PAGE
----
When Craig Haverstick approaches the beach with his dog in tow, Stanley instinctively knows he's in for a treat. His ears perk up and he starts sniffing the salty air.
"Chesapeake Bay retrievers are like plants, they need to be watered every now and then," Haverstick said of the 9-year-old he's been taking to the beach in San Diego weekly for eight years. "We have some great dog beaches. Dogs and people both drool over them."
Dog beaches account for a tiny fraction of the thousands of miles of U.S. shoreline, but they are treasured by pet owners and their pooches.
"Off-leash dog beaches are a canine's dream come true," said Lisa Porter, owner of Pet Hotels of America, a travel website that lists thousands of beaches and parks where dogs are allowed on leash or can run free.
Every beach has its own draw. If you're traveling to San Diego, there are three quality off-leash options: Fiesta Island in Mission Bay is great for swimming; Ocean Beach Dog Beach is good for dogs to play together; and Coronado's Dog Beach is described as magical.
Beaches where unleashed dogs are allowed complete freedom are typically fenced, offer drinking water and showers for dogs, bags to pick up dog feces and trash cans.
Dog lovers say the biggest problem is that there aren't enough beaches for their pets and parking is often scarce.
Efforts to create more pooch-friendly beaches, such as one that died in Santa Monica two years ago, have run into resistance from California State Parks.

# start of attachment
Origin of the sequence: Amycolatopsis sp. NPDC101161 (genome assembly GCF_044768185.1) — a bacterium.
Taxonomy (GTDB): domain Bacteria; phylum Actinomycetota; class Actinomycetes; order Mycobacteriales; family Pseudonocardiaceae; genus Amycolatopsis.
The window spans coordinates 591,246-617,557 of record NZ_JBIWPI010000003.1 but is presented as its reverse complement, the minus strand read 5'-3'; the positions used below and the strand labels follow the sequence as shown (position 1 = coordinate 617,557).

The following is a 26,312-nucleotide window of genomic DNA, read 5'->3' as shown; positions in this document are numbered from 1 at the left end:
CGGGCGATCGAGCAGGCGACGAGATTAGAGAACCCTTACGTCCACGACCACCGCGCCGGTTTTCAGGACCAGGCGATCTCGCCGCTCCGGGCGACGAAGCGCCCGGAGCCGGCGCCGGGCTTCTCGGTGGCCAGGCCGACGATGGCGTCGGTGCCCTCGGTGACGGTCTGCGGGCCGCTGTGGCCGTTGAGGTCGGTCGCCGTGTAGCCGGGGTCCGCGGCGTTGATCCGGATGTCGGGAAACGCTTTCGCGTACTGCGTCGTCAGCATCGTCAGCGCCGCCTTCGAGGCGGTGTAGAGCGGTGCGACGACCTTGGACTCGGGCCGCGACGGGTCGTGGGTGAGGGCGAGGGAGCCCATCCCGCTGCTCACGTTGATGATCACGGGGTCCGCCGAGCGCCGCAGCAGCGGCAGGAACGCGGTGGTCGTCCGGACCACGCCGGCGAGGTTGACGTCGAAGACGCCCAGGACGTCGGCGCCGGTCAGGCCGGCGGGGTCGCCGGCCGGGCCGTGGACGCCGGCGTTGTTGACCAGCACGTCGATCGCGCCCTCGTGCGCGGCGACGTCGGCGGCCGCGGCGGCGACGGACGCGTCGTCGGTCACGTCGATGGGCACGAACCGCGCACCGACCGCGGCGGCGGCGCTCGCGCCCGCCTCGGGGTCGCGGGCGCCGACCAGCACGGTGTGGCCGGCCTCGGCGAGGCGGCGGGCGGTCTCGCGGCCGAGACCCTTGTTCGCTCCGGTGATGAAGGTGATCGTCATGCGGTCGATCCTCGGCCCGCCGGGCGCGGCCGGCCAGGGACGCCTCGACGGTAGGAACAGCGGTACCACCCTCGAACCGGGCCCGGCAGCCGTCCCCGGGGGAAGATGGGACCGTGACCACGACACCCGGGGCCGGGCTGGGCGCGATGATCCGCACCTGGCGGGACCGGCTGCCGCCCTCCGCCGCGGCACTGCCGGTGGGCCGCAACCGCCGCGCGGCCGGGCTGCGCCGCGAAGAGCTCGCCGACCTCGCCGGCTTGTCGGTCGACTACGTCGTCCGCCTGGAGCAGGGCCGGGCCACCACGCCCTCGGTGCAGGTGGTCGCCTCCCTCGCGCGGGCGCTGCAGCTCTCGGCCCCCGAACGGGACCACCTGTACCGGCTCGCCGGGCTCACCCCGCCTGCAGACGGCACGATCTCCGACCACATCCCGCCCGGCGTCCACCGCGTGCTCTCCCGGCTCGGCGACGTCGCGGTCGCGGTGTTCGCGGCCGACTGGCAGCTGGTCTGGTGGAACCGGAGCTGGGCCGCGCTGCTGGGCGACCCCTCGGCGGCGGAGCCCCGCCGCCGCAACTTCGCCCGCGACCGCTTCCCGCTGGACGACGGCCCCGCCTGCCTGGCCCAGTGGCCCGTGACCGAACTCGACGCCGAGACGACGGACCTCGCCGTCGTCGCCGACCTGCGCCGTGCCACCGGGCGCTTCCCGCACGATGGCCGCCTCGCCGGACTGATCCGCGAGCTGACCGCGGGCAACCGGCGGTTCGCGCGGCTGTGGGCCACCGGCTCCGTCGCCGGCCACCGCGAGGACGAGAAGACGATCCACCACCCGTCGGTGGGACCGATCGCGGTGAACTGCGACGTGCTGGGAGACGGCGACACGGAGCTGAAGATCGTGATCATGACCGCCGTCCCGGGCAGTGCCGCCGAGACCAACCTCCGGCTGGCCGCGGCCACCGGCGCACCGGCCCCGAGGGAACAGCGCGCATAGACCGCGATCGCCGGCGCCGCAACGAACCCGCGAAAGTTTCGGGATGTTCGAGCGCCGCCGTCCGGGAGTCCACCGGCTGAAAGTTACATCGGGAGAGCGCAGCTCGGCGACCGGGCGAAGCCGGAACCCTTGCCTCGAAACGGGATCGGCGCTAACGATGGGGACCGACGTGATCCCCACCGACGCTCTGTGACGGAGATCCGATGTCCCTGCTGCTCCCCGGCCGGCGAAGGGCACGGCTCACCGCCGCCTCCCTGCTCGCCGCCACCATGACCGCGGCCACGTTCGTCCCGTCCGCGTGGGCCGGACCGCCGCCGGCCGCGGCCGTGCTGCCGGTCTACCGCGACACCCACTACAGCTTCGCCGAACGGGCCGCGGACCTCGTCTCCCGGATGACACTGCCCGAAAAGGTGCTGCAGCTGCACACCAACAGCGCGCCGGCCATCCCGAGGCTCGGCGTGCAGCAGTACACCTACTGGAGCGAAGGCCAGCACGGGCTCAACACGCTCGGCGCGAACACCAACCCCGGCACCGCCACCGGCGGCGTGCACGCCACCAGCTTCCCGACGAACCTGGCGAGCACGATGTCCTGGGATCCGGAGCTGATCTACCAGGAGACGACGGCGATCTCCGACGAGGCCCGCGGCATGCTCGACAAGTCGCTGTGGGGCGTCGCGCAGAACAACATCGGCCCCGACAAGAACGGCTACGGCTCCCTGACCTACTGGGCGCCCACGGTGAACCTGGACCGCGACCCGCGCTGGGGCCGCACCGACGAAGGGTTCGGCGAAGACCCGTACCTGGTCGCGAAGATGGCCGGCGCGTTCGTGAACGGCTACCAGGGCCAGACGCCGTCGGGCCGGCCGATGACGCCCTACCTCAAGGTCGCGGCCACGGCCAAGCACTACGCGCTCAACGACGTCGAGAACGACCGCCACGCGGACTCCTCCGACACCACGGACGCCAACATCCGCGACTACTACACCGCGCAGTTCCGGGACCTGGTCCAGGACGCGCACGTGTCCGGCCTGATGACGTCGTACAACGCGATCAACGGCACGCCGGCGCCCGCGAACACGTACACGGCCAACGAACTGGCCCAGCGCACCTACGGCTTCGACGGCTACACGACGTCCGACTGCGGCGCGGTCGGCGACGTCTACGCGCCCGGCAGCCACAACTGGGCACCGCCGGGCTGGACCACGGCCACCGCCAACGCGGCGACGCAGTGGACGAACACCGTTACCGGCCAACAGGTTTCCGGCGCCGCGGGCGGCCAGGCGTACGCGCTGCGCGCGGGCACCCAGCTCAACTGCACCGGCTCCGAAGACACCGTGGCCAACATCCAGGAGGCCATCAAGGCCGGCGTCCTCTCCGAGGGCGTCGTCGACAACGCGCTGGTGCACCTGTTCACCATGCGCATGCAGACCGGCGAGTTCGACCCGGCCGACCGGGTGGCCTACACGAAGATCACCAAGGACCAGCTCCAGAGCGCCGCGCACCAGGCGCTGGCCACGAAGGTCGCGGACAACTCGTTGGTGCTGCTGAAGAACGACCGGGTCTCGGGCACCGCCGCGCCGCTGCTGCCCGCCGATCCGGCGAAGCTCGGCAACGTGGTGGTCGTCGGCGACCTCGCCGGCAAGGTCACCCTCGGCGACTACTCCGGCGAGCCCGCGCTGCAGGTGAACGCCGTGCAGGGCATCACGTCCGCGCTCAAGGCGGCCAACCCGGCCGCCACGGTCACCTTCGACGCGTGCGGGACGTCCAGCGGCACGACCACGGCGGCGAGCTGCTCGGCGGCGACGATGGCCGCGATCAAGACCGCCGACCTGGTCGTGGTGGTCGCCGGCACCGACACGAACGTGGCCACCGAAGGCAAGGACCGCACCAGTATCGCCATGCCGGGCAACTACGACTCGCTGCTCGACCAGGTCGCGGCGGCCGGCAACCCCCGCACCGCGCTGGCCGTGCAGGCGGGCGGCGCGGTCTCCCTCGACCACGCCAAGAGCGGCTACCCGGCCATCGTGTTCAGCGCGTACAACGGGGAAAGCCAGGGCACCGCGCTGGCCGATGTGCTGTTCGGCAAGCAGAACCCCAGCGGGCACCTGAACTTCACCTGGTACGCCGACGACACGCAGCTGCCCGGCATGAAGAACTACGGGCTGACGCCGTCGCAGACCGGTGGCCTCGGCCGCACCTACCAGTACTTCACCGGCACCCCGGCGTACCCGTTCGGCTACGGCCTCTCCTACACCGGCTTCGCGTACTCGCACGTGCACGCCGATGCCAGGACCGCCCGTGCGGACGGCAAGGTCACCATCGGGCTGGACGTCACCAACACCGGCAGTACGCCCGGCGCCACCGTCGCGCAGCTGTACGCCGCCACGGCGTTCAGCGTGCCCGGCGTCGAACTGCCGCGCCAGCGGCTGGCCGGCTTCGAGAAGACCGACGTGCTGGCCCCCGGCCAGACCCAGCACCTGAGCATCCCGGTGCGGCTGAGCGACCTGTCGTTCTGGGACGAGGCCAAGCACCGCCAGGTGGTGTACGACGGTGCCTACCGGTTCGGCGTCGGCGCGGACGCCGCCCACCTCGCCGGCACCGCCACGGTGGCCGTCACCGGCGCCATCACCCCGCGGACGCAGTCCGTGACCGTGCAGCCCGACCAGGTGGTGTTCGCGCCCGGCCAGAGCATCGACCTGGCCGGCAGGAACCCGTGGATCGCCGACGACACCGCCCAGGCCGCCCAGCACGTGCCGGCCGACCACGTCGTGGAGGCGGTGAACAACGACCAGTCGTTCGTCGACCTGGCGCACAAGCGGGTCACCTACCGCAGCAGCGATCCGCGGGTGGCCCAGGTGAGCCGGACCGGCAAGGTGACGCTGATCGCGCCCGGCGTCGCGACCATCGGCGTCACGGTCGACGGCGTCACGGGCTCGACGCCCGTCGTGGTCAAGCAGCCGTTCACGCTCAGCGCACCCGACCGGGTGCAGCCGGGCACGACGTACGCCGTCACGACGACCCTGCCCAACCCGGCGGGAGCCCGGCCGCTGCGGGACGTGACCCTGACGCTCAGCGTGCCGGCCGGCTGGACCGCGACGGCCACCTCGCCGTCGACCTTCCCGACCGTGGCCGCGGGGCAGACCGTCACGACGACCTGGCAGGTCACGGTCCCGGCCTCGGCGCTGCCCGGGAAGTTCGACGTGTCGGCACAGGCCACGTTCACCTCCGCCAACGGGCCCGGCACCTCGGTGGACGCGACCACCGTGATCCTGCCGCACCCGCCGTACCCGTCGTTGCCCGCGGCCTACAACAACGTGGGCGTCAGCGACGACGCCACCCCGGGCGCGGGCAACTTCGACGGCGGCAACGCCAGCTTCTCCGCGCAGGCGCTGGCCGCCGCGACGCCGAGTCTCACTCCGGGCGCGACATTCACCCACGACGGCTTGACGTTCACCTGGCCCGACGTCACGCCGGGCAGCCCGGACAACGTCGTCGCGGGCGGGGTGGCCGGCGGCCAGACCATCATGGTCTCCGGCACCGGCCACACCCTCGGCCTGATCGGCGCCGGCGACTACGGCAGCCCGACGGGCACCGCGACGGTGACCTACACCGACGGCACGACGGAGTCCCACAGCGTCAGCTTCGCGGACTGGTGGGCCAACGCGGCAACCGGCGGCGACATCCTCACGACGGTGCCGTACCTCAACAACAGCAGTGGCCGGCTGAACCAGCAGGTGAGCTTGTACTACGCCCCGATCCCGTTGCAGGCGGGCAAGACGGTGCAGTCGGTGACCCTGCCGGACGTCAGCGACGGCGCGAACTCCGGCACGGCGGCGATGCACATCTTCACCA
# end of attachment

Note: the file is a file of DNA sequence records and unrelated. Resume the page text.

Critics say letting beaches go to the dogs threatens species such as shore birds, jeopardizes the safety of visitors, ruins the experience for beachgoers and can pollute water and sand with poop and urine.
Fans who frequent the beaches say they provide a great playground for their hounds and even can be therapeutic.
Other top West Coast off-leash dog beaches recommended by Porter include Huntington Dog Beach in Huntington Beach, one of the best known dog surfing beaches in the world; Rosie's Dog Beach in Long Beach; Cannon Beach in Oregon; and Double Bluff Beach on Whidbey Island in Washington.
East Coast recommendations are Duck Beach in Outer Banks, N.C.; Bonita Beach Dog Park in Bonita Springs, Fla.; and Paw Park in South Brohard Beach, Fla.
Some beaches, such as Fisherman's Cove Conservation Area in Manasquan, N.J., require a leash. That law wasn't enforced until after Superstorm Sandy did a lot of damage and the county decided to start ticketing offenders.
Similarly, Live Oak Beach in Santa Cruz County was known as a "don't ask, don't tell" beach until recently, said Ingrid Wander, who let Asia, her chocolate Labrador retriever, run free.
Wander got a $160 ticket in January.
She still takes Asia there at low tide. Wander walks, collects shells, takes photos of sea life and watches out for the law as Asia fetches balls in the water.
COLORADO 'SWIMMING HOLES'
Dress your dog in a pair of swim trunks and check out these parks with water features:
• Union Reservoir Dog Beach, Longmont — The designated area is leash-free and allows access to the 736-acre reservoir. So your pooch can swim and splash to its heart’s content. tinyurl.com/cmfnrdf
• Durango Dog Park — This leash-free, 5-acre space is near the Animas River, where you can play in the water or watch rafters while you stretch your legs after a long drive. tinyurl.com/FunDurangoDog
• Bear Creek Dog Park, Colorado Springs — Improvements to the 25-acre, leash-free park include a couple of “swimming holes” thanks to county erosion prevention and widening on a half-mile stretch of Bear Creek. tinyurl.com/czxdumx
Joe Paisley, The Gazette